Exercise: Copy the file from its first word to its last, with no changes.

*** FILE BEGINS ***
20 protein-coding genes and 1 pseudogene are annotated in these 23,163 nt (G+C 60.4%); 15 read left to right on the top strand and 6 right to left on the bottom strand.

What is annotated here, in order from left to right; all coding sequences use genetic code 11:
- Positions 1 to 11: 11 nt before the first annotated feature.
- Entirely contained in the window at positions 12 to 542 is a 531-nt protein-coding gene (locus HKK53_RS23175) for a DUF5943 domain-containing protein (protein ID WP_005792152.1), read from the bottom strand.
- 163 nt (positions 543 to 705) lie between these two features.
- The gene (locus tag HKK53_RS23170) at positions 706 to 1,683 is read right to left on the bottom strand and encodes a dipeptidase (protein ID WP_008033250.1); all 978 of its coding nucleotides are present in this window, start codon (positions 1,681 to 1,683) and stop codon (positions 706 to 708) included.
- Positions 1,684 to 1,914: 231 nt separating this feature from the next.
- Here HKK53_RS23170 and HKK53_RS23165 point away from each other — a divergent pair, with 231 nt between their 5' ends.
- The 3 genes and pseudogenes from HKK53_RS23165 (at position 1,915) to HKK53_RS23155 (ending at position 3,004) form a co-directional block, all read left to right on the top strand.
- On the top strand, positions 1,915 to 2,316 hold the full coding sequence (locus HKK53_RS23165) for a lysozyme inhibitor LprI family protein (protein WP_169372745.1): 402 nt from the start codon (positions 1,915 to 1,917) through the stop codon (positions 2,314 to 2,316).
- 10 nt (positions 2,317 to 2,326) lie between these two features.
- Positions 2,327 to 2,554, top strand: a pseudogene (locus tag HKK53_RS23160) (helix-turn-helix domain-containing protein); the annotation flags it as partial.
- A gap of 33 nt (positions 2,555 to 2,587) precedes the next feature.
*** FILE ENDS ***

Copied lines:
20 protein-coding genes and 1 pseudogene are annotated in these 23,163 nt (G+C 60.4%); 15 read left to right on the top strand and 6 right to left on the bottom strand.

What is annotated here, in order from left to right; all coding sequences use genetic code 11:
- Positions 1 to 11: 11 nt before the first annotated feature.
- Entirely contained in the window at positions 12 to 542 is a 531-nt protein-coding gene (locus HKK53_RS23175) for a DUF5943 domain-containing protein (protein ID WP_005792152.1), read from the bottom strand.
- 163 nt (positions 543 to 705) lie between these two features.
- The gene (locus tag HKK53_RS23170) at positions 706 to 1,683 is read right to left on the bottom strand and encodes a dipeptidase (protein ID WP_008033250.1); all 978 of its coding nucleotides are present in this window, start codon (positions 1,681 to 1,683) and stop codon (positions 706 to 708) included.
- Positions 1,684 to 1,914: 231 nt separating this feature from the next.
- Here HKK53_RS23170 and HKK53_RS23165 point away from each other — a divergent pair, with 231 nt between their 5' ends.
- The 3 genes and pseudogenes from HKK53_RS23165 (at position 1,915) to HKK53_RS23155 (ending at position 3,004) form a co-directional block, all read left to right on the top strand.
- On the top strand, positions 1,915 to 2,316 hold the full coding sequence (locus HKK53_RS23165) for a lysozyme inhibitor LprI family protein (protein WP_169372745.1): 402 nt from the start codon (positions 1,915 to 1,917) through the stop codon (positions 2,314 to 2,316).
- 10 nt (positions 2,317 to 2,326) lie between these two features.
- Positions 2,327 to 2,554, top strand: a pseudogene (locus tag HKK53_RS23160) (helix-turn-helix domain-containing protein); the annotation flags it as partial.
- A gap of 33 nt (positions 2,555 to 2,587) precedes the next feature.